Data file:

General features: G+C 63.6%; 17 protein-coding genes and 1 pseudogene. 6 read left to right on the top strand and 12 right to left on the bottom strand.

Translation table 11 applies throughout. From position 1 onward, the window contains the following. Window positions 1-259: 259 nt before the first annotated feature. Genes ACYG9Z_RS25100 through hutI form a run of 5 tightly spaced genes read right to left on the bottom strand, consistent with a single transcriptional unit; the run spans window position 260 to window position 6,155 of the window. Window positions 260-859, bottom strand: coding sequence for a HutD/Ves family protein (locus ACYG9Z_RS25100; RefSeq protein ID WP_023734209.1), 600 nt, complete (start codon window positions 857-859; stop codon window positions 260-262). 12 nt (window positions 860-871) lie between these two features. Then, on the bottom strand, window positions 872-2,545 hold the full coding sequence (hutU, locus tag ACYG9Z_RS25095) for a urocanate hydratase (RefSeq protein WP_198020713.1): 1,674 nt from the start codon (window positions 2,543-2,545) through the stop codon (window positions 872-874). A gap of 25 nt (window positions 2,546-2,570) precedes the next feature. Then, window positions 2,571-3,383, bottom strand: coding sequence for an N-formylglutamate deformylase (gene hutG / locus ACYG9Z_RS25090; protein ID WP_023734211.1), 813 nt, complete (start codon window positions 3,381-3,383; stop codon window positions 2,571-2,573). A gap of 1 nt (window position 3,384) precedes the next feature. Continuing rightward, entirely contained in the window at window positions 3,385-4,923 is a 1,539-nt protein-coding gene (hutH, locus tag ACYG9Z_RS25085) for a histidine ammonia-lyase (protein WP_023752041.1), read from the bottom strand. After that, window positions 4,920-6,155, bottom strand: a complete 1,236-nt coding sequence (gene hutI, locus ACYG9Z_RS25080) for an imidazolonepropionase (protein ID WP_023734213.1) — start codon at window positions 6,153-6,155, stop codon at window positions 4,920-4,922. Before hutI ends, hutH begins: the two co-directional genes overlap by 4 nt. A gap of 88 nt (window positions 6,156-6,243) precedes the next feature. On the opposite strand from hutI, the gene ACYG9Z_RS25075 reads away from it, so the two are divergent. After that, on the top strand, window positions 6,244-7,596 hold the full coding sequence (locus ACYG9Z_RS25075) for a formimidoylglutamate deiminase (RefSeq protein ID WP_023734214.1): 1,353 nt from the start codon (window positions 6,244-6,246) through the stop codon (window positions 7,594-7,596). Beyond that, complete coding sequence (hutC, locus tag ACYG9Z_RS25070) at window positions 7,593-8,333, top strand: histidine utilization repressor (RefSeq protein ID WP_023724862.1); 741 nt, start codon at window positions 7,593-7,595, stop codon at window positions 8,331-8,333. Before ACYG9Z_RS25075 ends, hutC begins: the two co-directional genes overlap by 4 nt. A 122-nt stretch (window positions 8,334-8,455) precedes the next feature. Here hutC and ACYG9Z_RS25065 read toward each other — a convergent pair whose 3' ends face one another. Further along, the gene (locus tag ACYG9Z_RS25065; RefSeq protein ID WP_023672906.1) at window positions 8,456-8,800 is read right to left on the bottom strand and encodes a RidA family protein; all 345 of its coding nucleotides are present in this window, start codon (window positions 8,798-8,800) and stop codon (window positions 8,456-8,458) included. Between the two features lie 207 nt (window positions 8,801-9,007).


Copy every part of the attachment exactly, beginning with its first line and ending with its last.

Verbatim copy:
General features: G+C 63.6%; 17 protein-coding genes and 1 pseudogene. 6 read left to right on the top strand and 12 right to left on the bottom strand.

Translation table 11 applies throughout. From position 1 onward, the window contains the following. Window positions 1-259: 259 nt before the first annotated feature. Genes ACYG9Z_RS25100 through hutI form a run of 5 tightly spaced genes read right to left on the bottom strand, consistent with a single transcriptional unit; the run spans window position 260 to window position 6,155 of the window. Window positions 260-859, bottom strand: coding sequence for a HutD/Ves family protein (locus ACYG9Z_RS25100; RefSeq protein ID WP_023734209.1), 600 nt, complete (start codon window positions 857-859; stop codon window positions 260-262). 12 nt (window positions 860-871) lie between these two features. Then, on the bottom strand, window positions 872-2,545 hold the full coding sequence (hutU, locus tag ACYG9Z_RS25095) for a urocanate hydratase (RefSeq protein WP_198020713.1): 1,674 nt from the start codon (window positions 2,543-2,545) through the stop codon (window positions 872-874). A gap of 25 nt (window positions 2,546-2,570) precedes the next feature. Then, window positions 2,571-3,383, bottom strand: coding sequence for an N-formylglutamate deformylase (gene hutG / locus ACYG9Z_RS25090; protein ID WP_023734211.1), 813 nt, complete (start codon window positions 3,381-3,383; stop codon window positions 2,571-2,573). A gap of 1 nt (window position 3,384) precedes the next feature. Continuing rightward, entirely contained in the window at window positions 3,385-4,923 is a 1,539-nt protein-coding gene (hutH, locus tag ACYG9Z_RS25085) for a histidine ammonia-lyase (protein WP_023752041.1), read from the bottom strand. After that, window positions 4,920-6,155, bottom strand: a complete 1,236-nt coding sequence (gene hutI, locus ACYG9Z_RS25080) for an imidazolonepropionase (protein ID WP_023734213.1) — start codon at window positions 6,153-6,155, stop codon at window positions 4,920-4,922. Before hutI ends, hutH begins: the two co-directional genes overlap by 4 nt. A gap of 88 nt (window positions 6,156-6,243) precedes the next feature. On the opposite strand from hutI, the gene ACYG9Z_RS25075 reads away from it, so the two are divergent. After that, on the top strand, window positions 6,244-7,596 hold the full coding sequence (locus ACYG9Z_RS25075) for a formimidoylglutamate deiminase (RefSeq protein ID WP_023734214.1): 1,353 nt from the start codon (window positions 6,244-6,246) through the stop codon (window positions 7,594-7,596). Beyond that, complete coding sequence (hutC, locus tag ACYG9Z_RS25070) at window positions 7,593-8,333, top strand: histidine utilization repressor (RefSeq protein ID WP_023724862.1); 741 nt, start codon at window positions 7,593-7,595, stop codon at window positions 8,331-8,333. Before ACYG9Z_RS25075 ends, hutC begins: the two co-directional genes overlap by 4 nt. A 122-nt stretch (window positions 8,334-8,455) precedes the next feature. Here hutC and ACYG9Z_RS25065 read toward each other — a convergent pair whose 3' ends face one another. Further along, the gene (locus tag ACYG9Z_RS25065; RefSeq protein ID WP_023672906.1) at window positions 8,456-8,800 is read right to left on the bottom strand and encodes a RidA family protein; all 345 of its coding nucleotides are present in this window, start codon (window positions 8,798-8,800) and stop codon (window positions 8,456-8,458) included. Between the two features lie 207 nt (window positions 8,801-9,007).